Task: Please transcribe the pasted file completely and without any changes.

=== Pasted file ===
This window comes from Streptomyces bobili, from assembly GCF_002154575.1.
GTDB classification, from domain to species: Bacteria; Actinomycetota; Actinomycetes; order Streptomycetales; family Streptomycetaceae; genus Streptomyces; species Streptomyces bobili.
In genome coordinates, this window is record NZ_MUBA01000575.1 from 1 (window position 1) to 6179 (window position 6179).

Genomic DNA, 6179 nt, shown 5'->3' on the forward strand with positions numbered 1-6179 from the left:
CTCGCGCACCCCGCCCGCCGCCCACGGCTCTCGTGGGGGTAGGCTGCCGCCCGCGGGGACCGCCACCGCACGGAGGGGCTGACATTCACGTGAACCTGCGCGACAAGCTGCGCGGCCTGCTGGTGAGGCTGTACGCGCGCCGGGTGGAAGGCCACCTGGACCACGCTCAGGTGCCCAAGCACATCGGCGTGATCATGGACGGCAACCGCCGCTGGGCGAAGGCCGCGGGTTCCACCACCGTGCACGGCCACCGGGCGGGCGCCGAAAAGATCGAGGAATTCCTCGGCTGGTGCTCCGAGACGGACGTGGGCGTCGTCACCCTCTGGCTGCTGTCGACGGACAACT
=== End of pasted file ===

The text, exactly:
This window comes from Streptomyces bobili, from assembly GCF_002154575.1.
GTDB classification, from domain to species: Bacteria; Actinomycetota; Actinomycetes; order Streptomycetales; family Streptomycetaceae; genus Streptomyces; species Streptomyces bobili.
In genome coordinates, this window is record NZ_MUBA01000575.1 from 1 (window position 1) to 6179 (window position 6179).

Genomic DNA, 6179 nt, shown 5'->3' on the forward strand with positions numbered 1-6179 from the left:
CTCGCGCACCCCGCCCGCCGCCCACGGCTCTCGTGGGGGTAGGCTGCCGCCCGCGGGGACCGCCACCGCACGGAGGGGCTGACATTCACGTGAACCTGCGCGACAAGCTGCGCGGCCTGCTGGTGAGGCTGTACGCGCGCCGGGTGGAAGGCCACCTGGACCACGCTCAGGTGCCCAAGCACATCGGCGTGATCATGGACGGCAACCGCCGCTGGGCGAAGGCCGCGGGTTCCACCACCGTGCACGGCCACCGGGCGGGCGCCGAAAAGATCGAGGAATTCCTCGGCTGGTGCTCCGAGACGGACGTGGGCGTCGTCACCCTCTGGCTGCTGTCGACGGACAACT